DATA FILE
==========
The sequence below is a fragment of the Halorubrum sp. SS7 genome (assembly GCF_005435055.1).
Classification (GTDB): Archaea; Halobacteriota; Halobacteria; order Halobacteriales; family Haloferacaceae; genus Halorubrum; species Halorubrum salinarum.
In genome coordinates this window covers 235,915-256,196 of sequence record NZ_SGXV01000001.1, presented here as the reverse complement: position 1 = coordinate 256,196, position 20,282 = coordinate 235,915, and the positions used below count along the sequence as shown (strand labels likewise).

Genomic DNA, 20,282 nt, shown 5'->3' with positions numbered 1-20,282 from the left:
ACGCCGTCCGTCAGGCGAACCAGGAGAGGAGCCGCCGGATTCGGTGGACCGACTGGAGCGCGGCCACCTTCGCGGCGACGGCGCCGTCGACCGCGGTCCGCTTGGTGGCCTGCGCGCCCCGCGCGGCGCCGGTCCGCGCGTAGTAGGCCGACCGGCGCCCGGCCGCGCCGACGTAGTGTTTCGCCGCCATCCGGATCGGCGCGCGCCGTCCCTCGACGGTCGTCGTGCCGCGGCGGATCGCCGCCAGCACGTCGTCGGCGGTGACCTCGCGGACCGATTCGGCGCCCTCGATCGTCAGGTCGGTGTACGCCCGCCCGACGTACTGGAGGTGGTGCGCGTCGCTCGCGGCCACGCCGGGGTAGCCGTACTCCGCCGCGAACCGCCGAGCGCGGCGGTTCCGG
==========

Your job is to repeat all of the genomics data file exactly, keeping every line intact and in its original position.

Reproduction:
The sequence below is a fragment of the Halorubrum sp. SS7 genome (assembly GCF_005435055.1).
Classification (GTDB): Archaea; Halobacteriota; Halobacteria; order Halobacteriales; family Haloferacaceae; genus Halorubrum; species Halorubrum salinarum.
In genome coordinates this window covers 235,915-256,196 of sequence record NZ_SGXV01000001.1, presented here as the reverse complement: position 1 = coordinate 256,196, position 20,282 = coordinate 235,915, and the positions used below count along the sequence as shown (strand labels likewise).

Genomic DNA, 20,282 nt, shown 5'->3' with positions numbered 1-20,282 from the left:
ACGCCGTCCGTCAGGCGAACCAGGAGAGGAGCCGCCGGATTCGGTGGACCGACTGGAGCGCGGCCACCTTCGCGGCGACGGCGCCGTCGACCGCGGTCCGCTTGGTGGCCTGCGCGCCCCGCGCGGCGCCGGTCCGCGCGTAGTAGGCCGACCGGCGCCCGGCCGCGCCGACGTAGTGTTTCGCCGCCATCCGGATCGGCGCGCGCCGTCCCTCGACGGTCGTCGTGCCGCGGCGGATCGCCGCCAGCACGTCGTCGGCGGTGACCTCGCGGACCGATTCGGCGCCCTCGATCGTCAGGTCGGTGTACGCCCGCCCGACGTACTGGAGGTGGTGCGCGTCGCTCGCGGCCACGCCGGGGTAGCCGTACTCCGCCGCGAACCGCCGAGCGCGGCGGTTCCGG